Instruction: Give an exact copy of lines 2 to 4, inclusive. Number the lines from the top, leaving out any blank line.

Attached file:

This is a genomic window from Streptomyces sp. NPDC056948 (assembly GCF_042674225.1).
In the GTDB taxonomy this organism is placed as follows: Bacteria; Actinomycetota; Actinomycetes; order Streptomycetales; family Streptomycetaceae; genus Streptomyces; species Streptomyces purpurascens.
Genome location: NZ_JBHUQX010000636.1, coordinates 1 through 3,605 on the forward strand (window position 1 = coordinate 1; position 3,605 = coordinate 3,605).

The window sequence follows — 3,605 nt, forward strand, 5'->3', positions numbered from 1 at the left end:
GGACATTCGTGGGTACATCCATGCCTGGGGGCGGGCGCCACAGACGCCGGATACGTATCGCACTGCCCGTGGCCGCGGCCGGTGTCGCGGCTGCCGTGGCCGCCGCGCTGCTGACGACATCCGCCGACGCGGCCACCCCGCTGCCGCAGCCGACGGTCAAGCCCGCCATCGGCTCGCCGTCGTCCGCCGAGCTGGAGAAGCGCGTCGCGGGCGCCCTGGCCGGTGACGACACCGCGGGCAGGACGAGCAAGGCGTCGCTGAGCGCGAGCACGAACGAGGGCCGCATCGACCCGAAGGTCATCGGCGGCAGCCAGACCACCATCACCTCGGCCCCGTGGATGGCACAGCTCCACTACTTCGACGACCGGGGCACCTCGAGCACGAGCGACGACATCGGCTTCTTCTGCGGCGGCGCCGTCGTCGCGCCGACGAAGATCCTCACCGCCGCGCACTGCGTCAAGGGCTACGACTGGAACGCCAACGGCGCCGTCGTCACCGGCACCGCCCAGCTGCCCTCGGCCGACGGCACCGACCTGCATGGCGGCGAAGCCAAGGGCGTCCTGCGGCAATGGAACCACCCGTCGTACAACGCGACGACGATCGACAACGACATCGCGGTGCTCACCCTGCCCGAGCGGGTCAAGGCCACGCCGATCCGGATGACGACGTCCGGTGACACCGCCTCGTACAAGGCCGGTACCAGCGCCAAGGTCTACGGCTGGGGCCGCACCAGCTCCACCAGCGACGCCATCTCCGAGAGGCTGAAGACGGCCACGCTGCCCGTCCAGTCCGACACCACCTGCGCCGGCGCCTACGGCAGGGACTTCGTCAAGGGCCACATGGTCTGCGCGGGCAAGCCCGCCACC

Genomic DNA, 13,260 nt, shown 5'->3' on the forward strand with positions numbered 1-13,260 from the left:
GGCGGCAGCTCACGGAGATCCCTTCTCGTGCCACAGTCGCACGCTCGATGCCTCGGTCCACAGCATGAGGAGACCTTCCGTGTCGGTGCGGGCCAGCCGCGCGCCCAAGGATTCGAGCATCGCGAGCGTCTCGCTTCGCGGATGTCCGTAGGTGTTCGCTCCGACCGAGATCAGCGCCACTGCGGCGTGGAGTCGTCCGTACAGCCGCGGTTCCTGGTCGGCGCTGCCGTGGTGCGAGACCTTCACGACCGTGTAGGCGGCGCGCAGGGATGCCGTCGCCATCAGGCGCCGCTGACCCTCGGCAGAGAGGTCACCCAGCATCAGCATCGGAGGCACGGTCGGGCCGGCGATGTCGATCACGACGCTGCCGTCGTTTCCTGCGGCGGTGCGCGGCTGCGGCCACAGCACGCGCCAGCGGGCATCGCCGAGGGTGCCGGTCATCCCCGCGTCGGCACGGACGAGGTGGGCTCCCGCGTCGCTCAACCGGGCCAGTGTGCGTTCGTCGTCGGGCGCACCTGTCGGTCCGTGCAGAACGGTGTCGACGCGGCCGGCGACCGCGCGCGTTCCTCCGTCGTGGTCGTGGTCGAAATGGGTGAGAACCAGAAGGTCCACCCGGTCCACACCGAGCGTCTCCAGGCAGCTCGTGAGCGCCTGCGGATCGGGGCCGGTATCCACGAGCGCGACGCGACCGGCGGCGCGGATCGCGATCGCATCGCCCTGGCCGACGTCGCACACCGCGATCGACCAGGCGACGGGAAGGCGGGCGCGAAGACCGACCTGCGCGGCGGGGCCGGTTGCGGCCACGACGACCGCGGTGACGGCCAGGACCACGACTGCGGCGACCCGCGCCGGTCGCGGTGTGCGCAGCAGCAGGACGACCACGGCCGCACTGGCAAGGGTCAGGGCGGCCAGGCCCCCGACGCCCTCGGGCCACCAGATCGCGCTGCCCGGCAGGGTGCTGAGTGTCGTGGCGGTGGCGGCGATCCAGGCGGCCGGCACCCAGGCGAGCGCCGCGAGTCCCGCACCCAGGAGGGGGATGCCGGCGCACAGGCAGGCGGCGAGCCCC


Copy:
In the GTDB taxonomy this organism is placed as follows: Bacteria; Actinomycetota; Actinomycetes; order Streptomycetales; family Streptomycetaceae; genus Streptomyces; species Streptomyces purpurascens.
Genome location: NZ_JBHUQX010000636.1, coordinates 1 through 3,605 on the forward strand (window position 1 = coordinate 1; position 3,605 = coordinate 3,605).

The window sequence follows — 3,605 nt, forward strand, 5'->3', positions numbered from 1 at the left end: